D-Day for Revolutionary War reenactors is April 19, the Massachusetts state holiday known as Patriots Day (since 1969, it has been observed on the third Monday in April). Early that morning, minute men and redcoats will clash on the Lexington town green, re-creating the famous events of April 19, 1775.
What are the reenactors doing now to get ready? How do they juggle their 18th-century roles with their 21st-century lives? Read these diary entries, updated weekly, from two participants.
Commanding Officer, His Majesty's Tenth Regiment of Foot
Tuesday, April 13, 2004
Home stretch. I fixed the mainspring on a musket on Sunday, but I still have a ram rod to fix, my taxes to finish, and a house closing on Friday, all while juggling four projects at work.
Monday, I gave a lecture to the Varnum Continentals, who operate a museum and armory in Rhode Island. Tonight it was French class. Tomorrow, it's more leather work, then fix the rammer and that should do it.
Saturday, we spend the day at Minute Man National Park in Lincoln. In past years, we've tended to blast our way through and the public never got a chance to stop and talk to a British soldier. This time, we and the Minutemen stay in one place where everyone can find us. Sunday, we re-create the fight at the Jason Russell house in Arlington, and Monday, it's up at 4 am for the Battle of Lexington at 6 am, the North Bridge at 9, and the Lexington Parade at 2. (Then we all stay up as long as we can to watch Patriots Day!)
Wednesday, April 7, 2004
A Regimental staff meeting is scheduled for tonight and I've got to get the agenda together to ensure we touch on all of the events happening in April. We have invitations to various civic events, an encampment at the Minute Man National Park on April 17, requests for film appearances, the Battle on Lexington Green, parades, and a big reunion dinner.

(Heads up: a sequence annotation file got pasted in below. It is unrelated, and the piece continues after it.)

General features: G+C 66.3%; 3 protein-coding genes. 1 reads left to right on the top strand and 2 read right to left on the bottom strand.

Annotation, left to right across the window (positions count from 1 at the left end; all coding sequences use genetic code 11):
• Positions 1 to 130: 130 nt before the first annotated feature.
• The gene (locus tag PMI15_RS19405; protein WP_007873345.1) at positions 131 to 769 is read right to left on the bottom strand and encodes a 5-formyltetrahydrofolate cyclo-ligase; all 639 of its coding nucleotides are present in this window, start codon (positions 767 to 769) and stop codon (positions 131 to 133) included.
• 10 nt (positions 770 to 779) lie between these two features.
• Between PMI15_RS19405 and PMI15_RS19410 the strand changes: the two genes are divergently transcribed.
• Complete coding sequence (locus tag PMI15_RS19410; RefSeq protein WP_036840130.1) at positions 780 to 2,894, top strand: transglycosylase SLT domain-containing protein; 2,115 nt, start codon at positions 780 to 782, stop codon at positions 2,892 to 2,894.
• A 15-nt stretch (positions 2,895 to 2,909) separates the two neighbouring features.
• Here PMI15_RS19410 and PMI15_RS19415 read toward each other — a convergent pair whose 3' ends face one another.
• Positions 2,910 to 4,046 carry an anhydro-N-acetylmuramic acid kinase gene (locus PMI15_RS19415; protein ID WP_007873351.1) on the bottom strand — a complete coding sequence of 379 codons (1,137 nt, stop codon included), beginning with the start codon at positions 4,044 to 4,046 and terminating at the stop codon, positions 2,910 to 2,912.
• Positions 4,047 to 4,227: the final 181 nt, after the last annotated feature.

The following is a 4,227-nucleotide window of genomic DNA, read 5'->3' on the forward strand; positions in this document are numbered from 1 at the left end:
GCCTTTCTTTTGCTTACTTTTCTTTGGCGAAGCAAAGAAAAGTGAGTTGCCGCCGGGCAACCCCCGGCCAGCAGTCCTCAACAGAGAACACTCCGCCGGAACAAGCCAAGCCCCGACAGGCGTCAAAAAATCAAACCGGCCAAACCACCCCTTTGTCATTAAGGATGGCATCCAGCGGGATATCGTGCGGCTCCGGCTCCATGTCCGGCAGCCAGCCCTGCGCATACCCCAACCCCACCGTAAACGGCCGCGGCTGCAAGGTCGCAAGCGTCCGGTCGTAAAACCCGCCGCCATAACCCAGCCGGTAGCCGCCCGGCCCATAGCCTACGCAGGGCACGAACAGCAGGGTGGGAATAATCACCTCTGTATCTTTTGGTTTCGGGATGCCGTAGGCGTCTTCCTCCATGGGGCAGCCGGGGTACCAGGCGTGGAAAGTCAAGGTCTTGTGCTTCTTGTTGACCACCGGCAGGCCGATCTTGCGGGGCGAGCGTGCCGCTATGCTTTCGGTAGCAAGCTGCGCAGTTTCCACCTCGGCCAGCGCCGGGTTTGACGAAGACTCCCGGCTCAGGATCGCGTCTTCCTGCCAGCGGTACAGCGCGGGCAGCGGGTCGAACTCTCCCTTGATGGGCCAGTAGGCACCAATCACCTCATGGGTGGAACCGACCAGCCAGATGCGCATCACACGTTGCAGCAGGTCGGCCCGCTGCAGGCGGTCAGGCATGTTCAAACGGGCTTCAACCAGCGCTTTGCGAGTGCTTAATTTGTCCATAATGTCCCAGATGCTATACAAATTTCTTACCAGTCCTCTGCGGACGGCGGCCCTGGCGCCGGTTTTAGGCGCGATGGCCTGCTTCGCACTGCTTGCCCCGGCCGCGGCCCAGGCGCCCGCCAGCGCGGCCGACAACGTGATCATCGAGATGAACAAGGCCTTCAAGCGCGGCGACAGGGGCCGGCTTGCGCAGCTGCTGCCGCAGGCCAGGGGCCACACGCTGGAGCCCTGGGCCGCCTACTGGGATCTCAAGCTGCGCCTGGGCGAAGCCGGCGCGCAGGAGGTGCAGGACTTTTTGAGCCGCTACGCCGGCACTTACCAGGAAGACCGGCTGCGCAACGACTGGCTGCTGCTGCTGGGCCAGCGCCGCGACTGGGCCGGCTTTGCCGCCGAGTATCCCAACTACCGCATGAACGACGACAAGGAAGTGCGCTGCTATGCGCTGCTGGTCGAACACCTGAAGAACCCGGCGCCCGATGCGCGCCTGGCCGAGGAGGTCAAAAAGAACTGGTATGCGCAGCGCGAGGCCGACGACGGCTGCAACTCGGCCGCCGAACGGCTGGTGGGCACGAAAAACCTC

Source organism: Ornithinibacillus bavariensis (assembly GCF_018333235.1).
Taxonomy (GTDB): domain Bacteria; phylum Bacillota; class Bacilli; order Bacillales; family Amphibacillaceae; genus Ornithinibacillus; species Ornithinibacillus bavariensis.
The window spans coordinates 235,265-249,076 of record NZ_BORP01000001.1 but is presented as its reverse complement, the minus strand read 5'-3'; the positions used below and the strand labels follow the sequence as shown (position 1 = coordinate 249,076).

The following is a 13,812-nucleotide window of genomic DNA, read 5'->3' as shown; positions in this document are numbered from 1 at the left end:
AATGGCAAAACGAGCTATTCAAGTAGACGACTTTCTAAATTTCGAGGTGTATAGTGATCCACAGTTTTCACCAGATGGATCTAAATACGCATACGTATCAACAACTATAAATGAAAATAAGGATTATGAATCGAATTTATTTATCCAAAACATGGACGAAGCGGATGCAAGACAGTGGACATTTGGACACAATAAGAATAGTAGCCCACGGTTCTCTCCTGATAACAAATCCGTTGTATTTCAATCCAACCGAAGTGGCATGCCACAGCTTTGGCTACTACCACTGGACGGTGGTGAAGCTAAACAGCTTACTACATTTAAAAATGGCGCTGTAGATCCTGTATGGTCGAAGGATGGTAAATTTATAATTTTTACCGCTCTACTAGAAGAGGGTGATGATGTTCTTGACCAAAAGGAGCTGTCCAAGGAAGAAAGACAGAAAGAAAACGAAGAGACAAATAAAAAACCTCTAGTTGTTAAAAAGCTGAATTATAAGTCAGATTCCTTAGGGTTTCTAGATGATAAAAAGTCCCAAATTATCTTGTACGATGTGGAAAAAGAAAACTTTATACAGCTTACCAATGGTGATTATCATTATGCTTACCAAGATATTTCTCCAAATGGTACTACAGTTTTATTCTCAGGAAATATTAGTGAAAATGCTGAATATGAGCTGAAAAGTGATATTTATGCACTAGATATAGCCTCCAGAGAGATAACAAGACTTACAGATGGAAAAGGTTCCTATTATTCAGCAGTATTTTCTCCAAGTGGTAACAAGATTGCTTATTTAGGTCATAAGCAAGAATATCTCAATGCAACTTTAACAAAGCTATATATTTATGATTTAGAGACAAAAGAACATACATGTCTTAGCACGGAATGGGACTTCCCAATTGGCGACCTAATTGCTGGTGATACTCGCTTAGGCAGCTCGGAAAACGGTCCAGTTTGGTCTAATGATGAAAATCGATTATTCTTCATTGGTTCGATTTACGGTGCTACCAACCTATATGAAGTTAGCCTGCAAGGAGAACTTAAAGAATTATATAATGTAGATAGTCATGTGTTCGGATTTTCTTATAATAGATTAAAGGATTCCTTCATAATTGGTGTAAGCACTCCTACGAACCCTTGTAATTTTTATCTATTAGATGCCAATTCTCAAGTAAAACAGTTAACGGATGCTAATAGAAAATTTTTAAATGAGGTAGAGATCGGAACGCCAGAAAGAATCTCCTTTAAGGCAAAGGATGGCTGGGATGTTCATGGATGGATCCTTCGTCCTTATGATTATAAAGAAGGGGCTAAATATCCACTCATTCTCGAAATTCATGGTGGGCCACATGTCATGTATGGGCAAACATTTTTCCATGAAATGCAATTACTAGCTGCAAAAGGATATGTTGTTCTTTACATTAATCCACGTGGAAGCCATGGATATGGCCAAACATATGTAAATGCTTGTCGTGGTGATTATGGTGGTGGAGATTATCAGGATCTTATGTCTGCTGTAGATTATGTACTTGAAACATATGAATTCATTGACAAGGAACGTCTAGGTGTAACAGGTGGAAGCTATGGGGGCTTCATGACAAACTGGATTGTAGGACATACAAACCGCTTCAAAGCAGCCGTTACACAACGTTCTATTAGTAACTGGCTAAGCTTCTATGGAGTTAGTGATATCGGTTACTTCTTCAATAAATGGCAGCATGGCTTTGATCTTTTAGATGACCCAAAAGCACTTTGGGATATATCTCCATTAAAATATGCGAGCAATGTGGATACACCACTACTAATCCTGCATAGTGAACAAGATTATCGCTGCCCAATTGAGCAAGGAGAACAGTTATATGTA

All the while this is balanced with 8- to 10-hour days at work, French classes (un officier Britannique doit parler quelque français), and vet appointments for our fine cat Clara. I'm probably averaging five hours of sleep each night.
I'm also examining a replica musket built by a new manufacturer. I'm taking it apart bit by bit to judge the quality of materials and manufacture. It's a complicated job and will likely take the next few weeks to do properly.
Monday, March 29, 2004
A very full weekend. Saturday, the local Light Infantry companies got together up at the Hartwell Tavern in Lincoln to practice tactics and work off some of the winter fat. Several of our new recruits turned out and we spent some quality time working the details of poise, advance, and order firelocks.
Then, it was back to the workshop in Lexington to try on some spare uniform parts and some well deserved beers.
It's all down to chasing after a missing buckle here, a new bayonet belt there, and we'll be ready for the Lexington Green rehearsal on April 3rd.
Of course, there is that day job, too, and my bills, and spring cleaning..
Saturday, March 13, 2004
Inquiries for the upcoming season are heating up. There is a battle planned for Sutton, Massachusetts in May and another for Falmouth later that month. We've just been approached by a film company and a convention for some paid appearances. These are necessary because we've got to pay for the unit insurance for the year (that's all set), black powder, as well as lay in supplies of cloth, leather, brass, and spare parts. At the same time, there's a scramble to get two new recruits ready, but we've got the best Quartermaster on the planet and a workshop, so I'm sure all will be well.